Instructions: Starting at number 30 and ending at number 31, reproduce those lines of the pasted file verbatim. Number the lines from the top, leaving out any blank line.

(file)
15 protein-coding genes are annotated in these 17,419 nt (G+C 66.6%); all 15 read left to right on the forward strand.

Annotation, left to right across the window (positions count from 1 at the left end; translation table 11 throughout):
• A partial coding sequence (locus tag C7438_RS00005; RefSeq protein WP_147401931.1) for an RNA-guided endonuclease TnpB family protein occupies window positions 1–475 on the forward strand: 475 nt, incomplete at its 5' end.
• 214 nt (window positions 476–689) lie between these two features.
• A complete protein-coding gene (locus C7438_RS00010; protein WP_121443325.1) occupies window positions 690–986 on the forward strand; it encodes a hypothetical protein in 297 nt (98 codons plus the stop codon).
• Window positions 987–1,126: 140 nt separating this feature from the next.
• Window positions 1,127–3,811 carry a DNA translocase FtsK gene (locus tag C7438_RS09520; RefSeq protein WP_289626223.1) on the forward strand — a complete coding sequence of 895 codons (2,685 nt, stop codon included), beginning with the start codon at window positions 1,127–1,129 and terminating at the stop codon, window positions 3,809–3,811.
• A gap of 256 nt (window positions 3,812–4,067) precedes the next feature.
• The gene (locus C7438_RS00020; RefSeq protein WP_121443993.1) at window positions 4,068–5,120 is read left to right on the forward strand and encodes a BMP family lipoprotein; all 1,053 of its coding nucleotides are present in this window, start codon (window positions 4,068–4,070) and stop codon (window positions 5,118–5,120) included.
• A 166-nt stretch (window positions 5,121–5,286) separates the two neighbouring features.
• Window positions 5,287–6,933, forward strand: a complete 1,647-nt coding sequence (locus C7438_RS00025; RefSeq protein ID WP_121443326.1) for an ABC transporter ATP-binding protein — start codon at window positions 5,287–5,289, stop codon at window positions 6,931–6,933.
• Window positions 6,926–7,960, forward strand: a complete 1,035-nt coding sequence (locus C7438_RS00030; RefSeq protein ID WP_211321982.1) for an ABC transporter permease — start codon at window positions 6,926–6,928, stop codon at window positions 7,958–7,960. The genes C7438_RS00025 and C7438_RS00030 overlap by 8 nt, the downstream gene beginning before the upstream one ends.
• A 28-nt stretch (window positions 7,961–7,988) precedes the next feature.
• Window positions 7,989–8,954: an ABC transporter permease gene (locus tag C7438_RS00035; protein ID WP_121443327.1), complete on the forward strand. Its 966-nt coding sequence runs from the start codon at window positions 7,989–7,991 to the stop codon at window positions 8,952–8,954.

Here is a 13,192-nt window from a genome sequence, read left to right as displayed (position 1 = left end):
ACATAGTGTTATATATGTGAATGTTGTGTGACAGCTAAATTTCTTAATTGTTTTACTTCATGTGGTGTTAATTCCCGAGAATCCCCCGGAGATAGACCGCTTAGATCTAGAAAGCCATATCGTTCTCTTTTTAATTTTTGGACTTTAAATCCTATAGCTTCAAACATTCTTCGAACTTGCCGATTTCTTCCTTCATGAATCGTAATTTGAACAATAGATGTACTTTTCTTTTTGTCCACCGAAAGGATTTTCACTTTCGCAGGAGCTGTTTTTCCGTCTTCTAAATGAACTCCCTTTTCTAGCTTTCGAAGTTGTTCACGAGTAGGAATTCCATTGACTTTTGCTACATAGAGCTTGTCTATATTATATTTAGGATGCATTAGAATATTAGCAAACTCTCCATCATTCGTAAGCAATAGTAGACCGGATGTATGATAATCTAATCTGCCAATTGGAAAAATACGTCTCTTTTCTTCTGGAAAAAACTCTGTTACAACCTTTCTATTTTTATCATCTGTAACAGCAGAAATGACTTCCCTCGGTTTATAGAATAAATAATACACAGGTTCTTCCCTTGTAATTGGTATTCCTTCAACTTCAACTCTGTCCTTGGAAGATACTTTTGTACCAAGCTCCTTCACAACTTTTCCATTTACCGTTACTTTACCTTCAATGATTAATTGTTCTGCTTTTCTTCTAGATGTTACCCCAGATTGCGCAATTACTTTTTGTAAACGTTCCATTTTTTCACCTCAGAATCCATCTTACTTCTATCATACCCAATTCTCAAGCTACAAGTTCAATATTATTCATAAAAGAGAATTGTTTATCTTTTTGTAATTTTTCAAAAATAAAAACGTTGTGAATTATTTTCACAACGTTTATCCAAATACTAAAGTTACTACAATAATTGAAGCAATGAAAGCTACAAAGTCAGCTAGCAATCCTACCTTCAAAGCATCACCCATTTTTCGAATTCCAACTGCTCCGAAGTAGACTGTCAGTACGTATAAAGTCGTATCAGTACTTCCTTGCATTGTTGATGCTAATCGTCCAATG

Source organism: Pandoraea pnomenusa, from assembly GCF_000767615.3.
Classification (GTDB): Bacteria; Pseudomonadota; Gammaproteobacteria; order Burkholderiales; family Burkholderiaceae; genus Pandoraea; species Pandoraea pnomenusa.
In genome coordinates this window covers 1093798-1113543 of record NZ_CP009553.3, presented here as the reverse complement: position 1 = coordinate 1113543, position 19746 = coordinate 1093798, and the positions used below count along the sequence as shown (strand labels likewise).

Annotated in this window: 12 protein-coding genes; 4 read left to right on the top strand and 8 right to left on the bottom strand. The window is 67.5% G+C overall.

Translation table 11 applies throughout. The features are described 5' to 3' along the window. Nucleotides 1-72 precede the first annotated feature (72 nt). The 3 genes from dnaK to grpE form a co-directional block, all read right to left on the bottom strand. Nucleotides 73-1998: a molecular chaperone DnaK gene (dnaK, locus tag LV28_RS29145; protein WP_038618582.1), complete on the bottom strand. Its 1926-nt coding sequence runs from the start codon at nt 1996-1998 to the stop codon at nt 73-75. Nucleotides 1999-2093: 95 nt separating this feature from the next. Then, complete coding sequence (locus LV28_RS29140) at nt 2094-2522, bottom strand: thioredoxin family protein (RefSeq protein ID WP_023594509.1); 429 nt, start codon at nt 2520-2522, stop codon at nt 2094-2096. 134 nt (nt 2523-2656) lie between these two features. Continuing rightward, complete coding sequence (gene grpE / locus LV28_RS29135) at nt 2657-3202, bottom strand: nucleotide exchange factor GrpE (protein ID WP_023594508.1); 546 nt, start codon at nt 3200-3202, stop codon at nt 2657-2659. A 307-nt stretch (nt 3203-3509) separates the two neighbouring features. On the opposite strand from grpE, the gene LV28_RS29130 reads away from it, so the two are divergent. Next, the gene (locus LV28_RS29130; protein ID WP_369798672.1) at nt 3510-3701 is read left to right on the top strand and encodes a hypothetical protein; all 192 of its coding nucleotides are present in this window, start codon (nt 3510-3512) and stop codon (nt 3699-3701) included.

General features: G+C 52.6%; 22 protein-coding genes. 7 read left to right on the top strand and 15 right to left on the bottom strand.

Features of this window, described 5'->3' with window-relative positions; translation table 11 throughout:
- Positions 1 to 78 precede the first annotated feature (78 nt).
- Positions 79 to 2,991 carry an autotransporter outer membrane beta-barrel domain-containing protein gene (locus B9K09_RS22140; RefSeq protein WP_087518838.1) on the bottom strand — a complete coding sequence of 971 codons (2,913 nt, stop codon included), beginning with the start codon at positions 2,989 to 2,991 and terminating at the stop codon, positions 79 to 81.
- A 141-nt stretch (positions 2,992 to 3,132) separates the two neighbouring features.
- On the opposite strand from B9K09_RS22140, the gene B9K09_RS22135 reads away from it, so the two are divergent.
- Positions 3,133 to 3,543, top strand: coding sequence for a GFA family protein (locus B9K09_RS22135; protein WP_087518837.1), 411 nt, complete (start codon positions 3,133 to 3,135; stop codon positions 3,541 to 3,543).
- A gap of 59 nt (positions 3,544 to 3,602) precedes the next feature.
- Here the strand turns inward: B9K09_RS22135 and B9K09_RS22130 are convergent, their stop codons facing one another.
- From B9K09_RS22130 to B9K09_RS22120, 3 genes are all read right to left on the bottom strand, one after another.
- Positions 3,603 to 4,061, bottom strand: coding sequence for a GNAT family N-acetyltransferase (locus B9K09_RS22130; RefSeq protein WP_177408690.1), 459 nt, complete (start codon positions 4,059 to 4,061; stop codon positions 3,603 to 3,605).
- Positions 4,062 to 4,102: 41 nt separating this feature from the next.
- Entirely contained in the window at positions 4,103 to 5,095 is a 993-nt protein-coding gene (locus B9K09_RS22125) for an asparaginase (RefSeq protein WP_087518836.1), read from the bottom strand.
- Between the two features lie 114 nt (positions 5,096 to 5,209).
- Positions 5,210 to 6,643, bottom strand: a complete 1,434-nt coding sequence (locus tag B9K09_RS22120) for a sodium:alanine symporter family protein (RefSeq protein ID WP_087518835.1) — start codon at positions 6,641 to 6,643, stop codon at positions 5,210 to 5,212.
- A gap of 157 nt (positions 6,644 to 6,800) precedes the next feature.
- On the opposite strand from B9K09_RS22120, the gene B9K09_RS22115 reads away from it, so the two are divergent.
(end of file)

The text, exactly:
- Here the strand turns inward: B9K09_RS22135 and B9K09_RS22130 are convergent, their stop codons facing one another.
- From B9K09_RS22130 to B9K09_RS22120, 3 genes are all read right to left on the bottom strand, one after another.